Georgia Gov. Nathan Deal’s administration has awarded $4.6 million to test whether the concept — called aquifer storage and recovery — can protect drought-threatened wildlife and secure more water for Georgia without cutting into the supply available to neighboring Alabama and Florida. Federal regulators counted more than 1,200 such wells nationwide in a 2009 study, the latest available, serving communities in Las Vegas, southern California, New Jersey and South Carolina, to name a few.
Deal’s administration said it hopes to have enough information at the end of the project to make a decision on whether to implement it more widely. Construction could begin next month.
“Will it work? Can it work? Is the science there to back it up?” said Chris Riley, Deal’s chief of staff. “All these questions there are looming.”
Environmental groups fault the project because they say conserving water is cheaper than building new storage facilities. They also worry the tactic could release toxins into groundwater — a problem that occurred in Florida — and successfully fought legislation that would have banned people downstream from the pumps from using that water for their own purposes. They are skeptical of trading water in southwest Georgia so Atlanta can consume more.
“Does it make better sense for us to invest in water conservation and efficiency?” said April Ingle, executive director of the Georgia River Network. “We say, ‘Yes.’ It’s ... always quicker, and it’s the least environmentally controversial way to provide for our water supply.”
The project was pitched to the Southwest Georgia Regional Commission, a government group, by a team of environmental lobbyists, financiers and developers. The initial goal is to build a specialized system of five wells at the Elmodel Wildlife Management Area, about 50 miles north of Florida. It should be capable of sending drinking-quality water into the Chickasawhatchee Creek.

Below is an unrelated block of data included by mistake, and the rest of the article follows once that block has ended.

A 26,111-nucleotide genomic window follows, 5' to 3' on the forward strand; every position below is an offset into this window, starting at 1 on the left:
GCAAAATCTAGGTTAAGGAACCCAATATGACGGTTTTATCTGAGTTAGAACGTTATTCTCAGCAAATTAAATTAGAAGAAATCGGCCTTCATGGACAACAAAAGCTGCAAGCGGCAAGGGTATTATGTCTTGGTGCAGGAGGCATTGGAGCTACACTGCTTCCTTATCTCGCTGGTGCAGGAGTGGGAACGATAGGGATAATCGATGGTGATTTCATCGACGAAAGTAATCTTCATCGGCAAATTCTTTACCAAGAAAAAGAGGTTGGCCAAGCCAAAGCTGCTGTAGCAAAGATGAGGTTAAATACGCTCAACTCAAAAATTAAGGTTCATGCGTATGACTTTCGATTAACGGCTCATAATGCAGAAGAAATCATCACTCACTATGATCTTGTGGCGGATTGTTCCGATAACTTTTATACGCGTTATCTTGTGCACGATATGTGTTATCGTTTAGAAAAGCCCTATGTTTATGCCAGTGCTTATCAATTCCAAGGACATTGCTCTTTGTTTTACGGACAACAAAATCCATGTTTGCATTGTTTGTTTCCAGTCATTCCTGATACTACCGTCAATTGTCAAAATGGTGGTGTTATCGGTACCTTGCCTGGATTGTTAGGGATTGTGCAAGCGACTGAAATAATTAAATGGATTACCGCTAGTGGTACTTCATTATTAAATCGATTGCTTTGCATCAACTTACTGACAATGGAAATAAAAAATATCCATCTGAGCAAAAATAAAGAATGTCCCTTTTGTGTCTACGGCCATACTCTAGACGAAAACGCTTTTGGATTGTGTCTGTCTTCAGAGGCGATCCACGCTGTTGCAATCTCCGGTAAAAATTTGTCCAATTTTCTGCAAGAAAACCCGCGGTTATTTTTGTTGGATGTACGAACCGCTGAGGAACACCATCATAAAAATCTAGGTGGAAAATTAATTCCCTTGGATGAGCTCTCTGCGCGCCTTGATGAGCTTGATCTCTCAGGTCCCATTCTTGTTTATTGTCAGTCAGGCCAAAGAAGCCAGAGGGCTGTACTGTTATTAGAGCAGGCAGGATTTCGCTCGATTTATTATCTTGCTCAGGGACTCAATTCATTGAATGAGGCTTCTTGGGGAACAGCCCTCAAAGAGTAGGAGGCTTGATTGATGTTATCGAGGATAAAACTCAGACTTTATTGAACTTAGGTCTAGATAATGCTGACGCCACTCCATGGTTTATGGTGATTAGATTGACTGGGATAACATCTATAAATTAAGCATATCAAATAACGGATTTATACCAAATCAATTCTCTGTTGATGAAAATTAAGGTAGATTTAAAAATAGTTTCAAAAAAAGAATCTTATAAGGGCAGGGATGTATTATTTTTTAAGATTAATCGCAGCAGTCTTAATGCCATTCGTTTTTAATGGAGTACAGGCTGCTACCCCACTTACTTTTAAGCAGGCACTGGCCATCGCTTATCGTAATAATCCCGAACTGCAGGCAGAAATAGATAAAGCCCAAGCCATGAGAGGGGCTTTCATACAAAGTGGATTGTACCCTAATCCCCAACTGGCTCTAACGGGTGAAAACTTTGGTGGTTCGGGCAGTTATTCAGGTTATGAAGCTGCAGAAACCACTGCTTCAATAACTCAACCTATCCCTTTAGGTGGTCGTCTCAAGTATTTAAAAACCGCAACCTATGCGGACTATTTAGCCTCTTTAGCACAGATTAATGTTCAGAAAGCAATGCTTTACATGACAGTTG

Under the plan, a well would be drilled into the Floridan aquifer, an underground supply relatively close to the surface. Frequently tapped by farmers for irrigation, that aquifer can become depleted during droughts, lowering or even drying up smaller tributaries along the Flint River.
When rainfall is flush from late fall to early spring and farmers are not irrigating, water from the Floridan aquifer would be pumped into two aquifers deeper underground, where backers say it will stay. During dry periods, the water stored deep underground could be pumped upward and into dry streams and rivers.
Studies show underground water storage can be built for a fraction of the price of above-ground reservoirs without flooding large areas of land and losing water to evaporation. It’s not problem-free. Chemical reactions at wells in Florida released arsenic, a naturally occurring toxin, into the water. David Pyne, president of ASR Systems, which would design the system, said the technology is proven and that arsenic problems can be controlled if they arise.
“We know it’s going to work,” Pyne said. “The question is the people of Georgia need to be able to go there, kick the tires and see it’s going to work for them.”